It's also a terribly difficult work to record, and on the whole Heinz Holliger does a much better job than Leif Segerstam for Marco Polo. In the first place, Holliger has the better orchestra, but more importantly he knocks about 10 minutes off the timing of the entire cycle. Segerstam is entirely too static; Holliger manages to convey stillness without stasis, and that is the key that makes listening to the whole thing at a sitting possible (should you be so inclined). Pity the engineers, though. The dynamic range here is almost too wide, with soft bits incredibly quiet, making the few loud outbursts a bit too noisy. It's very good sound, as might be expected from the SWR team, but not quite ideal for the work. Still, if you're in the market for The Persian Hours, this is the way to go.

-- David Hurwitz, ClassicsToday

More reviews:

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Charles Koechlin (27 November 1867 – 31 December 1950) was a French composer, teacher and writer on music. He was a political radical all his life and a passionate enthusiast for such diverse things as medieval music, The Jungle Book of Rudyard Kipling, Johann Sebastian Bach, film stars (especially Lilian Harvey and Ginger Rogers), traveling, stereoscopic photography and socialism. Koechlin was enormously prolific. Despite his lack of worldly success, Koechlin was apparently a loved and venerated figure in French music.
http://en.wikipedia.org/wiki/Charles_Koechlin

***

Heinz Holliger (born 21 May 1939 in Langenthal, Switzerland) is a Swiss oboist, composer and conductor. Holliger began his musical education at the conservatories of Bern and Basel. He studied composition with Sándor Veress and Pierre Boulez. He is one of the world's most celebrated oboists, and many composers have written works for him. Holliger has also composed many works in a variety of media. Many of his works have been recorded for the ECM label.
http://en.wikipedia.org/wiki/Heinz_Holliger

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Thursday, October 27, 2016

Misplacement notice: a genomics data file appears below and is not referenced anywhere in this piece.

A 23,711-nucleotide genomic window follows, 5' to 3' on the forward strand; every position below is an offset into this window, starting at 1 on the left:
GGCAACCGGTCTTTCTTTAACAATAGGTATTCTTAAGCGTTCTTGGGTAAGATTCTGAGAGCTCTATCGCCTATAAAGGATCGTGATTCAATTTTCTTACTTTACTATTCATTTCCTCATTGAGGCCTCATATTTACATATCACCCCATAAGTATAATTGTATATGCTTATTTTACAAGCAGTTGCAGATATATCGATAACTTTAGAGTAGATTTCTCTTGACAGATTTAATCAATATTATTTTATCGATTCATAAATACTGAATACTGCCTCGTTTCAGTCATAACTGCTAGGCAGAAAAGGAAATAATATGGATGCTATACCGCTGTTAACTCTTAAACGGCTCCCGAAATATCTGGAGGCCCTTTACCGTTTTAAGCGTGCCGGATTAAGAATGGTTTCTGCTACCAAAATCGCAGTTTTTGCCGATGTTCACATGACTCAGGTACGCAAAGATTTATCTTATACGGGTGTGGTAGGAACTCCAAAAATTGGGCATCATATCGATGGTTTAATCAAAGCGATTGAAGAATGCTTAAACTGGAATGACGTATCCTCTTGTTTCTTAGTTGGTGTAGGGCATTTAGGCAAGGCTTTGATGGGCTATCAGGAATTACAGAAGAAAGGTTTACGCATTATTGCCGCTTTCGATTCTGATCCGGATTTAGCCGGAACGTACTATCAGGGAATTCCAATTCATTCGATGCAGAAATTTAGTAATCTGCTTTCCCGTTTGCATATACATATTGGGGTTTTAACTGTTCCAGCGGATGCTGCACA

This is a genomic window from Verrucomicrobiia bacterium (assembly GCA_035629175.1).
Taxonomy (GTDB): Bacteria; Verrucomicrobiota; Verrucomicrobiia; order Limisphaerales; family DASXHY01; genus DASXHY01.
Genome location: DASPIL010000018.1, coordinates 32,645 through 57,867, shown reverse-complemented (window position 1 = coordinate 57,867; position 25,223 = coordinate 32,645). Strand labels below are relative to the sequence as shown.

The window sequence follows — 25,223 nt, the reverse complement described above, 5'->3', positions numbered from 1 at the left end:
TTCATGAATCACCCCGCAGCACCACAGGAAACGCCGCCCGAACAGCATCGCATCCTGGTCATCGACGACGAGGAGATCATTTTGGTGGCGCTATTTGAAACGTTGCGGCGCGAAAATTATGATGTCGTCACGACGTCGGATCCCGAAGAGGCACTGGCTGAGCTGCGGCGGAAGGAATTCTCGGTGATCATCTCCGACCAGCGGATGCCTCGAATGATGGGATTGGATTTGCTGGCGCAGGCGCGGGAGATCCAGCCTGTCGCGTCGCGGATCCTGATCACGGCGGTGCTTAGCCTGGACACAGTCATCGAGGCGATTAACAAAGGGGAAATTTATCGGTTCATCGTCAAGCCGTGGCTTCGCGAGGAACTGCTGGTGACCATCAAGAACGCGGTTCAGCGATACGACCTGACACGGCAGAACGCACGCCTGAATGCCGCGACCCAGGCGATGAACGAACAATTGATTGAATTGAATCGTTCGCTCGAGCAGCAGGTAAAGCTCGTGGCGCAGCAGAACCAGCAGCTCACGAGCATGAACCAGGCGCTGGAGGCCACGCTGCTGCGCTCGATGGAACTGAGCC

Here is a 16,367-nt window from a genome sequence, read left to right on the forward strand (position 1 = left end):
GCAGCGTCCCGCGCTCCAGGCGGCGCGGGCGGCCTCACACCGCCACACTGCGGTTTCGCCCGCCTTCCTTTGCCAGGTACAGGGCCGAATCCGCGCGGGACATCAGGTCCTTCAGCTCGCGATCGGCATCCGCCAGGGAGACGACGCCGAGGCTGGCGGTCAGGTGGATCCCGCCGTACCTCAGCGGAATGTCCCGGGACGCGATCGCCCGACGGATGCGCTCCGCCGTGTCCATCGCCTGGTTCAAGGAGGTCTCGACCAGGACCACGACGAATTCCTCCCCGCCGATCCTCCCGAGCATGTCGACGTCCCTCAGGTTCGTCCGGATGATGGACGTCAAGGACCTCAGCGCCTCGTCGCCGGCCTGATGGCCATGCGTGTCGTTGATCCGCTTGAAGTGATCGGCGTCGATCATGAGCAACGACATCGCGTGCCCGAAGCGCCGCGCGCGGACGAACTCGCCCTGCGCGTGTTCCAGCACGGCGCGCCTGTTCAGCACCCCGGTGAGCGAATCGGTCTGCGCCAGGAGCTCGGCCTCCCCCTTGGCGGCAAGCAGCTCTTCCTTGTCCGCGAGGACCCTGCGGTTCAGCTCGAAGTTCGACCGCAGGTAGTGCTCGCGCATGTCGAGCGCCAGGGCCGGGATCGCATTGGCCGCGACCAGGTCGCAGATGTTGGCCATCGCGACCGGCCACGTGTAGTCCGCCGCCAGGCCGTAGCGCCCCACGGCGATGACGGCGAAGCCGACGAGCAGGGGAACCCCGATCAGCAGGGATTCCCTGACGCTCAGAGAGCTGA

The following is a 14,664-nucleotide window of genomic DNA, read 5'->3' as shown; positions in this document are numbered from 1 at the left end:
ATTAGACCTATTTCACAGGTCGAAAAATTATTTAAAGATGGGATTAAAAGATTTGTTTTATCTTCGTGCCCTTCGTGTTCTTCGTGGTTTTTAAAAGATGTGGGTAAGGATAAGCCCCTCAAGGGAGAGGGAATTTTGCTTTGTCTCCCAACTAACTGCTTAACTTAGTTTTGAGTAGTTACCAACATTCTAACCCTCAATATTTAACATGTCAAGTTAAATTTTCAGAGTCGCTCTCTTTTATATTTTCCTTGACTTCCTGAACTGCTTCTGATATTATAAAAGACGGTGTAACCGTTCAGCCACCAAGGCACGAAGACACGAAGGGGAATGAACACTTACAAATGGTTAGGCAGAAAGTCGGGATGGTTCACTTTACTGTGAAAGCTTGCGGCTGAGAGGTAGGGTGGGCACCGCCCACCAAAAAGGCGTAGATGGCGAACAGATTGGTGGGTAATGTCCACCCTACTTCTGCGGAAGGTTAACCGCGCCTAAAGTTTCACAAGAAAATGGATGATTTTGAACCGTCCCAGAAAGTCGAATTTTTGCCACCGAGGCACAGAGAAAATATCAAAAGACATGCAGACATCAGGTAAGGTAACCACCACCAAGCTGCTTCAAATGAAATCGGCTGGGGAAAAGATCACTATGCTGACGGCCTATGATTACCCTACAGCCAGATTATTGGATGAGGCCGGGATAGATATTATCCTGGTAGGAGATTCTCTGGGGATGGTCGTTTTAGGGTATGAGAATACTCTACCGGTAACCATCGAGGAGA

Charles Koechlin - Music for Vocal & Orchestra (Juliane Banse; Heinz Holliger)


Information

Composer: Charles Koechlin

CD1:
  1. 4 Poèmes d'Edmont Haraucourt, Op. 7: 1. Clair de lune
  2. 4 Poèmes d'Edmont Haraucourt, Op. 7: 2. Pleine Eau
  3. 4 Poèmes d'Edmont Haraucourt, Op. 7: 3. Dame du ciel
  4. 4 Poèmes d'Edmont Haraucourt, Op. 7: 4. Au Temps des Fées
  5. 2 Poèmes symphoniques, Op. 43: 2. Vers la Plage lointaine (Nocturne)
  6. Poèmes d'Automne, Op. 13: 1. Déclin d'amour ( Sully Prudhomme)
  7. Poèmes d'Automne, Op. 13: 2. Les Rêves morts (Leconte de Lisle)
  8. 2 Poèmes d'André Chénier, Op.23: 1. La Jeune Tarentine
  9. Chanson de Mélisande (from Fauré's "Pelléas et Mélisande", orch. Koechlin)
CD2:
  1. 3 Mélodies, Op. 17: 2. La Prière du mort
  2. 3 Mélodies, Op. 17: 3. Épiphanie (Leconte de Lisle)
  3. Études antiques, Op.46: 2. Soir au bord du lac
  4. Études antiques, Op.46: 3. Le Cortège d'Amphitrite
  5. Études antiques, Op.46: 4. Épitaphe d'une jeune femme
  6. 6 Mélodies sur des poésies d'Albert Samain, Op. 31: 1. Le Sommeil de Canope
  7. Chant funèbre à la mémoire des jeunes femmes défuntes, Op. 37

Juliane Banse, soprano (CD1 1-4, 6-9; CD2 1, 2, 6)
SWR Vokalensemble Stuttgart (CD2 7)
Stuttgart Radio Symphony Orchestra
Heinz Holliger, conductor

Date: 2005
Label: Hänssler


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Review


ARTISTIC QUALITY: 10 / SOUND QUALITY: 10